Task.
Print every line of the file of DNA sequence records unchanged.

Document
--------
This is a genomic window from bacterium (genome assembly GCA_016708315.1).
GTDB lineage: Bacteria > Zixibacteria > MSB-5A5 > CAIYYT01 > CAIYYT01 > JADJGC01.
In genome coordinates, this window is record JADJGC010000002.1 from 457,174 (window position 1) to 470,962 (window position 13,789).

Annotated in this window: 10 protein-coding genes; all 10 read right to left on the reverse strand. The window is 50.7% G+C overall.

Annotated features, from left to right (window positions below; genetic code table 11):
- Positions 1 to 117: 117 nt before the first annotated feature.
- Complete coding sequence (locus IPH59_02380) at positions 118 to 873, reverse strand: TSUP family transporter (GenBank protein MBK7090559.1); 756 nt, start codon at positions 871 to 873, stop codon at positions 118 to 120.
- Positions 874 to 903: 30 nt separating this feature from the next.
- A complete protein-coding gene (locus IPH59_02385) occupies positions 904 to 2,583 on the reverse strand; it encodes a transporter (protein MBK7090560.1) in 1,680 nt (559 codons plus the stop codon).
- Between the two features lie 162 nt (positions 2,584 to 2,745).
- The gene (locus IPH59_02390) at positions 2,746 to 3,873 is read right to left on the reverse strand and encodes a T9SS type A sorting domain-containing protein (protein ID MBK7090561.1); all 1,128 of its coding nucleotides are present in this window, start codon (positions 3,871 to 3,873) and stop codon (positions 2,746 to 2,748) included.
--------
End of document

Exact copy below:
This is a genomic window from bacterium (genome assembly GCA_016708315.1).
GTDB lineage: Bacteria > Zixibacteria > MSB-5A5 > CAIYYT01 > CAIYYT01 > JADJGC01.
In genome coordinates, this window is record JADJGC010000002.1 from 457,174 (window position 1) to 470,962 (window position 13,789).

Annotated in this window: 10 protein-coding genes; all 10 read right to left on the reverse strand. The window is 50.7% G+C overall.

Annotated features, from left to right (window positions below; genetic code table 11):
- Positions 1 to 117: 117 nt before the first annotated feature.
- Complete coding sequence (locus IPH59_02380) at positions 118 to 873, reverse strand: TSUP family transporter (GenBank protein MBK7090559.1); 756 nt, start codon at positions 871 to 873, stop codon at positions 118 to 120.
- Positions 874 to 903: 30 nt separating this feature from the next.
- A complete protein-coding gene (locus IPH59_02385) occupies positions 904 to 2,583 on the reverse strand; it encodes a transporter (protein MBK7090560.1) in 1,680 nt (559 codons plus the stop codon).
- Between the two features lie 162 nt (positions 2,584 to 2,745).
- The gene (locus IPH59_02390) at positions 2,746 to 3,873 is read right to left on the reverse strand and encodes a T9SS type A sorting domain-containing protein (protein ID MBK7090561.1); all 1,128 of its coding nucleotides are present in this window, start codon (positions 3,871 to 3,873) and stop codon (positions 2,746 to 2,748) included.